Katherine Kellgren gives an absolutely marvelous performance and it seems like she's having great fun characterizing the various personalities in Bowen's novel. She certainly makes it fun for the listener.
* I've enjoyed ALL the titles in the Royal Spyness Mystery series and listened to a few of them more than once! Terrific entertainment!
I'd heard many favorable things about the Dresden Files, so I decided to plunge in and meet Harry Blackstone Copperfield Dresden. I was very pleasantly surprised to find him a thoroughly likeable character! I'm not a fan of horror fiction, but find the various vampire and demon characters Butcher includes in Harry's adventures not so frightening.
James Marsters seems to be the absolute perfect talent to bring Harry to life. Marsters doesn't attempt much variation in giving voice to the different characters, but because the story is told in first person it really doesn't matter.
It looks like I'll be on now to consume the rest of the Dresden series!
I figured I would enjoy this listen because I adore Jim Broadbent. Little did I know what an absolutely wonderful story Rachel Joyce has written. Or, how deeply Broadbent's narration would touch my heart.
Harold Fry and his wife Maureen, Queenie Hennessy, and the crazy cast of characters Harold meets along the way of his pilgrimage will stay with me always.
I will certainly go back to this one again!
This book came highly recommended and I was not disappointed. This is the first book by Patchett I've read and I'm eager now to get into her other works. Patchett's prose is lovely and some of her imagery will stick with me always. We come to know her characters gradually, as circumstances and dialog lead them to reveal more of their personal histories, motives, desires, and regrets.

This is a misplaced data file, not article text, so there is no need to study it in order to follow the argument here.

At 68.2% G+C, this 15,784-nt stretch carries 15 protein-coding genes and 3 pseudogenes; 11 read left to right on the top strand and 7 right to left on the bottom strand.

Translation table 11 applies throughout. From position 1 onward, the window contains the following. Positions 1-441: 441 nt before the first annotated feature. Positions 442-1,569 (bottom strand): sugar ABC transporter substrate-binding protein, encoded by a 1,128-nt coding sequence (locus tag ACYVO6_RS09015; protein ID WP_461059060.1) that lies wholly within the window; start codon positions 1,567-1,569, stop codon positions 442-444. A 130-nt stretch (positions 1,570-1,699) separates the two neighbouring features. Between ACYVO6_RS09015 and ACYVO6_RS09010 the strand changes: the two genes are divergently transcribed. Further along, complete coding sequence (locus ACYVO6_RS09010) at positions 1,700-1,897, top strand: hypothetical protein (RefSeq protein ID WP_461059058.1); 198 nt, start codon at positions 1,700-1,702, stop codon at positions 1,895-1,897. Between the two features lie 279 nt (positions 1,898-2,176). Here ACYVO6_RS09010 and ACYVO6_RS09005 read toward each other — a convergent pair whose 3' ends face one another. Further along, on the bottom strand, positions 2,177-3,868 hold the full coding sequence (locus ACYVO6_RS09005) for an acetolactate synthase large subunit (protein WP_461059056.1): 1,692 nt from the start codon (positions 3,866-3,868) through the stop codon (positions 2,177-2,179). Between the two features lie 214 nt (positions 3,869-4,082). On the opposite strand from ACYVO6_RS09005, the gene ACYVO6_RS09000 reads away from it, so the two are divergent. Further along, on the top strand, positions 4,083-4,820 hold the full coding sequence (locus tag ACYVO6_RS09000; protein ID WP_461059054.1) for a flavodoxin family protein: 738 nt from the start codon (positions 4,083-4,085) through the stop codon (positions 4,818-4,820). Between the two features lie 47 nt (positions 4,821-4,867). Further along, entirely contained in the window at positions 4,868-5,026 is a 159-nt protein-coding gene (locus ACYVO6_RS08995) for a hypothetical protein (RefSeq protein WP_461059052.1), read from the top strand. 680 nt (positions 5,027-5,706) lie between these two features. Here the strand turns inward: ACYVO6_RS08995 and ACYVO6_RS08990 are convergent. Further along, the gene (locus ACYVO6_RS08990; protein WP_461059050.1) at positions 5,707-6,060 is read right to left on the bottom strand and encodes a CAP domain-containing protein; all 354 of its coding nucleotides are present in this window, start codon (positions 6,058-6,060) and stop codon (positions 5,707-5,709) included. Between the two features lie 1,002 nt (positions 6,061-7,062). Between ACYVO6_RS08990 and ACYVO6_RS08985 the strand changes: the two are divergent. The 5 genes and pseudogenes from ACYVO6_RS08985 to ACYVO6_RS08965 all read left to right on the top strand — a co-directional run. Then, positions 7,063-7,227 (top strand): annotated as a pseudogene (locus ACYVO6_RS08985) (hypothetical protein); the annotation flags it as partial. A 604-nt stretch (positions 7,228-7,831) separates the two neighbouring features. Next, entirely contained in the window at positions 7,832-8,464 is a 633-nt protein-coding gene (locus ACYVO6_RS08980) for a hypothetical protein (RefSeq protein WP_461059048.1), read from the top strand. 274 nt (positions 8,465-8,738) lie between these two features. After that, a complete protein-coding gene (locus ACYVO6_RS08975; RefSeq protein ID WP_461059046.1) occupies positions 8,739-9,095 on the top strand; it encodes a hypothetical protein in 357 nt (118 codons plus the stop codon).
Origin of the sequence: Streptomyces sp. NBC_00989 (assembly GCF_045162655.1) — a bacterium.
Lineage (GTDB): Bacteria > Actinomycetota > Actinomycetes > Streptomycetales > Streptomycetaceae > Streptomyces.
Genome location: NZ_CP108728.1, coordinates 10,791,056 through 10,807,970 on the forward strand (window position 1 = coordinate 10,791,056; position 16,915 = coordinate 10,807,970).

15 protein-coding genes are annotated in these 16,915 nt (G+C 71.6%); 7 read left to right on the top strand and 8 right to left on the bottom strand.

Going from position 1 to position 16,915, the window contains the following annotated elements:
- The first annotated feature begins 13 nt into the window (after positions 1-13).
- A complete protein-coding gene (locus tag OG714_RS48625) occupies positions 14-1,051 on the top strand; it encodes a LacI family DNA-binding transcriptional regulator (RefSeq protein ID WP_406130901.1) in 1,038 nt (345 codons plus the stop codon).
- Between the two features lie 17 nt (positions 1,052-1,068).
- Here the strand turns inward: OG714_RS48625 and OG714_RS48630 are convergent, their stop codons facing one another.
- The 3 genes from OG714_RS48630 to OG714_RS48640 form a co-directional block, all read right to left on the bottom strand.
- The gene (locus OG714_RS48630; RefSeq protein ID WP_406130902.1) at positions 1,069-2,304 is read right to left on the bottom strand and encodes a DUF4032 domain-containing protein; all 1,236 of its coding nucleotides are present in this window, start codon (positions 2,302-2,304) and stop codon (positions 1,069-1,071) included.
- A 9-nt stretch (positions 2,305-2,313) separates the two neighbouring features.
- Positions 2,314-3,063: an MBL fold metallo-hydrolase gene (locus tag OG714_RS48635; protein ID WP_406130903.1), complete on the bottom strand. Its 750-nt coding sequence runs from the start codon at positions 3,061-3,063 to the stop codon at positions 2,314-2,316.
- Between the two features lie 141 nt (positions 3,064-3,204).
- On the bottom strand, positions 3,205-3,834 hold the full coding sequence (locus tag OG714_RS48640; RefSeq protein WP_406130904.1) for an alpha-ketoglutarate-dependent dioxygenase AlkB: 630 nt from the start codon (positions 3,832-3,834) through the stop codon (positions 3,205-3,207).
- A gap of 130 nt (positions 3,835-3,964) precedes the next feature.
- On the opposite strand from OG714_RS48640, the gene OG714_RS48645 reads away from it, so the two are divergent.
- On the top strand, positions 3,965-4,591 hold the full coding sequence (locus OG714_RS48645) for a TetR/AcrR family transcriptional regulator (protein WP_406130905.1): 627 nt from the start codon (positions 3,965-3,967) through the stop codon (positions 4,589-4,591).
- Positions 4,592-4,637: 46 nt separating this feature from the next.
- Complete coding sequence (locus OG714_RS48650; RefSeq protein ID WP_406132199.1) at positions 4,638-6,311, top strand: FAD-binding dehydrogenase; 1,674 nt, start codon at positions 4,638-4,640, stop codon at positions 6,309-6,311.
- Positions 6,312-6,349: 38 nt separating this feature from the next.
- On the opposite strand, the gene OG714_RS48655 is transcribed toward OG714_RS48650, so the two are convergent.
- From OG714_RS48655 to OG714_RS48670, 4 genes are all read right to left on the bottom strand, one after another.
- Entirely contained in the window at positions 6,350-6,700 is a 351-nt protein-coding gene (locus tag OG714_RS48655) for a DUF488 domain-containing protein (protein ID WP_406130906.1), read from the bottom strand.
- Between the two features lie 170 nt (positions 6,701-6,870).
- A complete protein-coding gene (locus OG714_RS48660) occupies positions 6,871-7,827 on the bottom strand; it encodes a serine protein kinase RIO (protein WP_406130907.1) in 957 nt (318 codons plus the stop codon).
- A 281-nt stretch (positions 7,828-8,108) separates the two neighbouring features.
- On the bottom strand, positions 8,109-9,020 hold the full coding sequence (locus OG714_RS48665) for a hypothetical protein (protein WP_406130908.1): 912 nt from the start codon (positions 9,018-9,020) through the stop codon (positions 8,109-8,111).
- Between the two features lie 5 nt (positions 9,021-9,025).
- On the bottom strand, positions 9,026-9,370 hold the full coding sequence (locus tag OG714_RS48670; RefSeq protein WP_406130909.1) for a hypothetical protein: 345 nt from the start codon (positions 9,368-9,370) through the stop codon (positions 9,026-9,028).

This is a definite "re-listen."
Hope Davis does a skilled job of narration. I'm adding her to my list of favorites!
Too bad this book was abridged, I would have enjoyed more of the personal histories of the Voyager crew before circumstances brought them all together to serve on the same ship. There was nothing on Janeway! Still, it was entertaining. Robert Picardo lends his familiar voice to the narration.
This is the first audiobook I've heard in which sounds/music are insterted at specific points for dramatic effect. It was a little odd and distracting, but didn't ruin the story. The characters grew on me and I listened straight through, finishing it in two days, because I wanted to know what happened to them. That tells you a lot right there. The "bad guys" in the story are very evil indeed, while the "good guys" are normal, flawed individuals just trying to find their way to a little happiness in life. The protagonist's strange "gift" of knowing when someone is going to die adds a supernatural level; a gimmick to make the story work.
I was really looking forward to this listen because I love Sherlock Holmes. I'd just recently enjoyed Lyndsay Faye’s "Dust and Shadow." I found Faye's recreation of the Holmes character much more credible than Horowitz's. Other than a few displays of "elementary deduction" concerning trialialities, Horowitz doesn't allow Holmes' fabulous intellect to come forth. The author doesn't seem to know how to write credible dialog for Holmes. I was disappointed. The redeeming feature of this audionbook was Jacobi's narration.